Are your contracts legally binding?
Contracts are a critical part of your business success.  They not only confirm agreements but they provide protection if parties seek to breach those agreements.  Furthermore, contracts also serve as a demonstration to potential investors that your business has customers who are locked in.

Legally binding contracts do not have to be written (a contract can be oral) however it is always wise to get it in writing as it provides you with material evidence to prove the terms of the contract. For an SME, the main reason for which contracts are used is to set out an agreement with a customer. For example, the contract will state your intention to provide a product and for your customer to pay for that item within a given set of terms.

So what are the key questions to answer when it comes to preparing contracts for your business?

What is the best way of making a contract?

For a small business the best possible option for developing a contract is to have both parties sit down, read the contract, agree on its terms and sign the document. However as your business grows, this process will become time consuming and almost impossible to manage. Instead you will quickly turn to the variety of communication options available to you (email, fax, phone etc) to get your contracts signed as promptly as possible so you can begin providing services to your new clients. The important thing to remember is that as long as the contract has been provided to the customer, signed and returned to you, then any breach of contract can be legally disputed.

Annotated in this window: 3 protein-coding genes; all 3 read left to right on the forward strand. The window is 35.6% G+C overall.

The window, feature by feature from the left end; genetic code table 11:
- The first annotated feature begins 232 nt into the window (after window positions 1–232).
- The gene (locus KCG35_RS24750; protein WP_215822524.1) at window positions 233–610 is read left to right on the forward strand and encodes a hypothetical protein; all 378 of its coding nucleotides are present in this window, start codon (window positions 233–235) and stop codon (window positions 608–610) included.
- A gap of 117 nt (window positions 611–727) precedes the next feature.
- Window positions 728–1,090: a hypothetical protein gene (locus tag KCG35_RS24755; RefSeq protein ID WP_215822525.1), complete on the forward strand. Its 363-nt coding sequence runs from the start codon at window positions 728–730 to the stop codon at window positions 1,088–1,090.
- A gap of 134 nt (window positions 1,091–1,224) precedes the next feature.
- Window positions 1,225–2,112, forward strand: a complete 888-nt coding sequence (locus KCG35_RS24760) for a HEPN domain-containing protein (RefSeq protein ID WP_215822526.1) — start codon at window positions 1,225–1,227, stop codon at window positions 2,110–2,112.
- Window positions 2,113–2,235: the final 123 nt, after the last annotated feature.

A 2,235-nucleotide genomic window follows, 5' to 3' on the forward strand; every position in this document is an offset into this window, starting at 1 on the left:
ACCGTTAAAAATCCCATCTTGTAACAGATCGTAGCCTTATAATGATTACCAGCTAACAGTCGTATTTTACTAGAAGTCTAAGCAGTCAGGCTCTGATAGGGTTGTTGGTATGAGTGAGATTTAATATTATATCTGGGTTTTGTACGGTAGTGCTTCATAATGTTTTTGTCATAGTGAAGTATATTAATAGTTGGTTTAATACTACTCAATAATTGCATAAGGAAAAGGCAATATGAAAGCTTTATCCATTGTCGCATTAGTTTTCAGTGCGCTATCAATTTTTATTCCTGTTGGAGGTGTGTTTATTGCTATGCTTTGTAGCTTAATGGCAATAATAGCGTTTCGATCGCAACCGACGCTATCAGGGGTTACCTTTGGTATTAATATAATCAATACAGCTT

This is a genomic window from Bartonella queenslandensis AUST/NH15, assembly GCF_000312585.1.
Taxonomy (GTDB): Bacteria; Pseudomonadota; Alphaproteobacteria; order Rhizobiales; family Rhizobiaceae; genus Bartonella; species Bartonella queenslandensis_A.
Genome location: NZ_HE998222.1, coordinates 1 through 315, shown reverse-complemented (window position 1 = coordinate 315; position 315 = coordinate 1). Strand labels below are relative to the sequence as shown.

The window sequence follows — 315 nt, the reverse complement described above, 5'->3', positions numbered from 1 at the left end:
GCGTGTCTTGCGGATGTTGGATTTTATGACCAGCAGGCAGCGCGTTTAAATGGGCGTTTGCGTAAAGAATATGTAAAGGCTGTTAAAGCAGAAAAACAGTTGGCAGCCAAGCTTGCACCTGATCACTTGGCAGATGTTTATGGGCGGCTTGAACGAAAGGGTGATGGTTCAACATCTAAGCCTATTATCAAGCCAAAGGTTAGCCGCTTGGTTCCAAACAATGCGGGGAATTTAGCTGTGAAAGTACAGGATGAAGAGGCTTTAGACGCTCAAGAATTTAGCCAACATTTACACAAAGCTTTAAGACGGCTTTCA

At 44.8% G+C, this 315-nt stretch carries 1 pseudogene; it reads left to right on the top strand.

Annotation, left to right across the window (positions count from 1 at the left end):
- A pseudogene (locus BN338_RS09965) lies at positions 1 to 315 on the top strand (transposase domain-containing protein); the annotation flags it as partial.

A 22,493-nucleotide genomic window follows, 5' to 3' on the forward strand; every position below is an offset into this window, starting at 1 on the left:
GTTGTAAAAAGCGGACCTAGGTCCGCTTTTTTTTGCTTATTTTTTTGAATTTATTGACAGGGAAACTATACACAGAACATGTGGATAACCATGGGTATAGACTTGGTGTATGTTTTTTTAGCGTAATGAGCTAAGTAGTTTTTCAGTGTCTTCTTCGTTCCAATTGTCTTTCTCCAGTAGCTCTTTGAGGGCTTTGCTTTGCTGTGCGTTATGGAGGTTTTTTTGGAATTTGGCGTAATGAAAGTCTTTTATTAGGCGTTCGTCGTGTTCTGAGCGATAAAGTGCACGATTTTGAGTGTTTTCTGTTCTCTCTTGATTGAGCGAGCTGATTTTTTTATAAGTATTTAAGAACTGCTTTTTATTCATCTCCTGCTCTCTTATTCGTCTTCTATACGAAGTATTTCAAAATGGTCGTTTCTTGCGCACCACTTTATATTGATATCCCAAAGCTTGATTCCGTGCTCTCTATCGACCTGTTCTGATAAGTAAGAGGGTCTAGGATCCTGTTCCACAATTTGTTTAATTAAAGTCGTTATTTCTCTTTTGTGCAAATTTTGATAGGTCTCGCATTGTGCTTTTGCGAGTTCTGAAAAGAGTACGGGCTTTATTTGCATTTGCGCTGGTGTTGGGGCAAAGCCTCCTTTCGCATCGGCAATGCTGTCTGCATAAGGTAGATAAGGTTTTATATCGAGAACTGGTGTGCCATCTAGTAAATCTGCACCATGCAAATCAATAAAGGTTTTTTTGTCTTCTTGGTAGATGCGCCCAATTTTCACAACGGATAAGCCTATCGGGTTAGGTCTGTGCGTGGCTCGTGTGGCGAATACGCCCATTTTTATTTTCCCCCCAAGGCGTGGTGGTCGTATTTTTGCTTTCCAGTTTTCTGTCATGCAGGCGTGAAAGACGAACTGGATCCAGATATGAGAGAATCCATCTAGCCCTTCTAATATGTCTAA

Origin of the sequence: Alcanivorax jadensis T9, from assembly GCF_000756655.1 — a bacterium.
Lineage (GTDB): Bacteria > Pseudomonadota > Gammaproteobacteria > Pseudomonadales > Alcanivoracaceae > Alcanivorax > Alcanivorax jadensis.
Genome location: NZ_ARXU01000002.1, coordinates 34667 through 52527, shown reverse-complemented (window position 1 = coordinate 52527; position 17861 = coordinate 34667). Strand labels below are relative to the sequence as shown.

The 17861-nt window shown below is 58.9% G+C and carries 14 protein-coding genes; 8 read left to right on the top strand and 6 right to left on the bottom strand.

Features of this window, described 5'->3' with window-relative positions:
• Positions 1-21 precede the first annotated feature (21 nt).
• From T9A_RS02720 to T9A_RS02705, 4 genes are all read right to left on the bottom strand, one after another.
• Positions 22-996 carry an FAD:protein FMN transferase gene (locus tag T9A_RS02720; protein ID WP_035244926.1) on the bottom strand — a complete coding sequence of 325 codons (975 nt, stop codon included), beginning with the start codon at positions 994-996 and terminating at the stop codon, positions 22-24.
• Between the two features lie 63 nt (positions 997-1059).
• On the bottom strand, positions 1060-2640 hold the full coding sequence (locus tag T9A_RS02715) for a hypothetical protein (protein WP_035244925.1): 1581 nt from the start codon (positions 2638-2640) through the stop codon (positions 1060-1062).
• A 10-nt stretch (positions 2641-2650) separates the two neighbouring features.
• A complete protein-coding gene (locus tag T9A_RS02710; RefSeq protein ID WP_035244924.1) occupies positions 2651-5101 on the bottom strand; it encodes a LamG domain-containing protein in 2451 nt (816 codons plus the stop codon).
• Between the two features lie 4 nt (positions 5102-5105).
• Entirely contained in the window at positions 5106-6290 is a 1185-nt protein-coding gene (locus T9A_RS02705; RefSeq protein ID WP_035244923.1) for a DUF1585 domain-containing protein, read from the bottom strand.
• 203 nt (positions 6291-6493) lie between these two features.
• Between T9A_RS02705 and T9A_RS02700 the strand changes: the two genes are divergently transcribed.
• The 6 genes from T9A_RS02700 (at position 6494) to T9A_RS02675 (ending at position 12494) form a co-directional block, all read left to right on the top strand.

What are unfair contract terms?

If you ever end up in court due to a dispute about a contract the terms and conditions will be closely scrutinised. Therefore you should be aware that if a contract isn't drawn up properly there will be ways for a person to get out of it.

Unfair contract terms may mean that the contract is not legally binding - this is a key reason to ensure that the terms of the contract are clearly set out and that they are fair.  Generally, a contract is classified as unfair if there is a significant imbalance in the terms towards one of the parties' rights and obligations.

What happens if the contract is unclear?

If you do end up in the courts with a contract dispute it is very important that the contract is clear and concise - if your contract is deemed to be vague or ambiguous it may be determined that it is not legally binding. The terms and conditions must have been clearly set out in fact (not just in principle).
Legal disputes can be long and costly. In addition, breaching a contract is a serious matter that should never be taken lightly. This is why it is so important to get your contracts right from the very beginning.

Should I seek expert advice?

There is no doubt that the legal system is complex and difficult to navigate for those who aren't experts in this area. So, the smart thing to do is to seek professional help.  It is understandable that SMEs, particularly start-ups, try to save costs by doing everything themselves however developing a contract is a critical part of your business that you really cannot afford to get wrong.

If you are confident you know what you are doing and you want to save yourself a few dollars, the best way to tackle your contracts is to draw them up yourself and have a lawyer look them over to ensure they are watertight from a legal perspective.

Ultimately, using the services of an expert will give you peace of mind that this very important task has been done correctly!

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